May 18th, 2016 ~ Vol. 85 No. 20
Historical society asks for help on APP barracks
Crowsnest Pass Herald Front Page
Pass Herald Reporter
Legendary bootlegger Emilio Picariello was generous with his ill-gotten booze money, using some of it to enrich local citizens.

He is said to have donated the flour he used to hide his bootleg liquor to needy families in the Pass. He donated money to the area’s coal miners when they were on strike. He also bought a large quantity of victory bonds during the First World War.

And now, with the Crowsnest Historical Society moving ahead with plans to restore the old Alberta Provincial Police barracks in Coleman, the man known locally as Emperor Pic is still giving back through ongoing fascination of his tragic end.

One of the most historically significant buildings in the Pass, the barracks were the site of the shooting of Constable Stephen Lawson in 1922, which led to the hanging of Picariello and Florence “Filumena” Losandro. It was the culmination of a prohibition conflict between bootleggers and law officials, and made headlines throughout the nation.
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The Historical Society plans to install a permanent exhibit on prohibition in the barracks.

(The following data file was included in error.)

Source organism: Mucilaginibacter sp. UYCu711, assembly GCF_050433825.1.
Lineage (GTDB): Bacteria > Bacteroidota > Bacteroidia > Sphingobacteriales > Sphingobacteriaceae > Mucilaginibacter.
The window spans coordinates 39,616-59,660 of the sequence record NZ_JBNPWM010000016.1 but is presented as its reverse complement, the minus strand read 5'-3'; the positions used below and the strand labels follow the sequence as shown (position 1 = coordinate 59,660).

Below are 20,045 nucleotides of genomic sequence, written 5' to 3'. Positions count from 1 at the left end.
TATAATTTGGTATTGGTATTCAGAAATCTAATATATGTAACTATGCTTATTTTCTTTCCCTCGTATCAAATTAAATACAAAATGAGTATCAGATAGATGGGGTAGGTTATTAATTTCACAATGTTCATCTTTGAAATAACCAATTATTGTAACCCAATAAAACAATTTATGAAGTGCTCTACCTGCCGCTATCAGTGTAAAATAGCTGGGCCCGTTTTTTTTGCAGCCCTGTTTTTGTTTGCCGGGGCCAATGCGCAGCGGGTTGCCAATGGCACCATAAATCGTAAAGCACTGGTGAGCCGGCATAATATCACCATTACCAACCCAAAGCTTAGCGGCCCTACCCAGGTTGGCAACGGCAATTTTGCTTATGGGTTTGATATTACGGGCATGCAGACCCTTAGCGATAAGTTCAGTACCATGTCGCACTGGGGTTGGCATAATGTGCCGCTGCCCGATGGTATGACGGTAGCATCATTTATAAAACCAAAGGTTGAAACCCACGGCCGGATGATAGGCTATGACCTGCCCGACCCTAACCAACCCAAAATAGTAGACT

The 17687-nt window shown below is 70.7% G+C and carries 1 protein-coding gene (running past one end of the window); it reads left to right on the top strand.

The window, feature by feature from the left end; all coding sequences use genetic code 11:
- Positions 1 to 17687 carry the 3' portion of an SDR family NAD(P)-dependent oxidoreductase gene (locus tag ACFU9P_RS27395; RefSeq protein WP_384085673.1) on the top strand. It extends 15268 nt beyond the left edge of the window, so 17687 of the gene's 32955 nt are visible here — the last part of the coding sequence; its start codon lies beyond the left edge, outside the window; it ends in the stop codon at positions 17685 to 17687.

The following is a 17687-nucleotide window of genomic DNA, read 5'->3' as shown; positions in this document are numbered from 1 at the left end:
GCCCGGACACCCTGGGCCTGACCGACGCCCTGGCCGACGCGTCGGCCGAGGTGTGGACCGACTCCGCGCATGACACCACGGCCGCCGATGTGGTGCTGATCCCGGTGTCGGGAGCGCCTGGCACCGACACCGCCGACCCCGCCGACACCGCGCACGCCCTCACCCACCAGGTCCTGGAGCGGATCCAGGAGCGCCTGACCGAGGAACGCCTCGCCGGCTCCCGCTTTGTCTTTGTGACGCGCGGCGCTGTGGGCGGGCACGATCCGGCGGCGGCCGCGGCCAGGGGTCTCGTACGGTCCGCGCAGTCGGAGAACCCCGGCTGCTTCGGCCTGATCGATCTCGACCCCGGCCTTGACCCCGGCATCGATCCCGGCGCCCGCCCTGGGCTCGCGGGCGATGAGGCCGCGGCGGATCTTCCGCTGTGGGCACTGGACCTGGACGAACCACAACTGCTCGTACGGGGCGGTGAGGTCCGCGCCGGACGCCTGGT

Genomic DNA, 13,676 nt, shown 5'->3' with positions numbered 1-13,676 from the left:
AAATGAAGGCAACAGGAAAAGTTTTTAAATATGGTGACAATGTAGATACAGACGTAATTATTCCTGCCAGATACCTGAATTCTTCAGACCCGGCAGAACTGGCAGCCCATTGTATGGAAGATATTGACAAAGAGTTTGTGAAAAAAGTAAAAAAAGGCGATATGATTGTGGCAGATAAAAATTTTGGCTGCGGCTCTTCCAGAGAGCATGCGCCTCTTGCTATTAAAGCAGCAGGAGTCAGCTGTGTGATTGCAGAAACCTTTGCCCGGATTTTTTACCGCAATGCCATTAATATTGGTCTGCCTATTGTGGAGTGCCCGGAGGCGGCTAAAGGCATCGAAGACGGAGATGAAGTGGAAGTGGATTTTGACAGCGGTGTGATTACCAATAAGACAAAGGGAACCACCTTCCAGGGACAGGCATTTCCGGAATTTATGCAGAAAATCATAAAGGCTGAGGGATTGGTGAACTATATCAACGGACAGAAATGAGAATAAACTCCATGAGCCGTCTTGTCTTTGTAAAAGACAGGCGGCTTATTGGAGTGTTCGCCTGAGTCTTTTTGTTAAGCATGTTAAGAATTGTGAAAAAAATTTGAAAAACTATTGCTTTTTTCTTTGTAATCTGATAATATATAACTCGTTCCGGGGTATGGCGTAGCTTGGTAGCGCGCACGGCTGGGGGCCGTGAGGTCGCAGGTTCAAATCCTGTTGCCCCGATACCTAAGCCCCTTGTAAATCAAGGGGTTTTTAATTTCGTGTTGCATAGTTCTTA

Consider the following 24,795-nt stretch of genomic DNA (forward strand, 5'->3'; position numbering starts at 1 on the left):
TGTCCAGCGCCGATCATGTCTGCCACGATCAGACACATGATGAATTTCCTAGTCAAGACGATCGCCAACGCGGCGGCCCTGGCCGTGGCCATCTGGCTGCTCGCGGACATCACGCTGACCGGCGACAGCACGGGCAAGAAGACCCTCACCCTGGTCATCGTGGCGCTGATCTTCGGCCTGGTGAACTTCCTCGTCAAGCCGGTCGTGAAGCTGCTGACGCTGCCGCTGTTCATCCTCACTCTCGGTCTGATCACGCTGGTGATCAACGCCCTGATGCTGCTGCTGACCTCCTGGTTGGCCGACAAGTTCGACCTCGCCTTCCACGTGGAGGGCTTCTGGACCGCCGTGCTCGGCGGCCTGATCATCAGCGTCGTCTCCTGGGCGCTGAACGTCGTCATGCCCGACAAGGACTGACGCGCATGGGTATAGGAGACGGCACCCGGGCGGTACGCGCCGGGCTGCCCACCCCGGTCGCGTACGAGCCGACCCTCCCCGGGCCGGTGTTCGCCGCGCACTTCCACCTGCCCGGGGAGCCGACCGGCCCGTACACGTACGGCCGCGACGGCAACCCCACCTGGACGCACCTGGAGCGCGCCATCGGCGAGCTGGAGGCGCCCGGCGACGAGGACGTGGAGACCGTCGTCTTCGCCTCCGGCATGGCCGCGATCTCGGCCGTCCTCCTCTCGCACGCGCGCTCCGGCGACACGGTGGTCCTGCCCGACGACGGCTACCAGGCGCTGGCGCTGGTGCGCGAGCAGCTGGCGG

“We hope to open this as a major new provincial interpretive facility,” said Fred Bradley, chair of the Crowsnest Historical Society, in a presentation to council on May 10,” It could be a revenue generator for the museum and maybe for the rest of the community, if we do it right.”
The project is expected to cost about $760,000.

Bradley asked council to waive development and permit fees for the ongoing project to contribute $25,000 to $50,000 from the 2017 budget to cover exhibit development costs. He added the Historical Society would not need those funds if a series of fundraising initiatives are successful.
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A Canada 150 Infrastructure Program and other grants will cover some of the cost. The Crowsnest Historical Society is launching a fundraising campaign to raise $398,000 over the next two years.

“We will be aggressively pursuing fundraising for the project and hope to raise the money externally,” said Bradley. “It would give us some comfort to proceed with the exhibit development and fabrication in the fall of 2016 if we knew we would be able to count on some funding for the project from the municipality."

Calgary firm, Westwind Design and Display has won the contract to develop a permanent exhibit in the barracks while work on both the interior and exterior of the building will be awarded to local contractors. The building’s roof, chimney and foundation have already been restored.

The APP barracks was built by the international Coke and Coal Company and eventually leased to the provincial police. It acted as barracks, office space, jail and living space for Constable Lawson and his family.
May 18th ~ Vol. 85 No. 20
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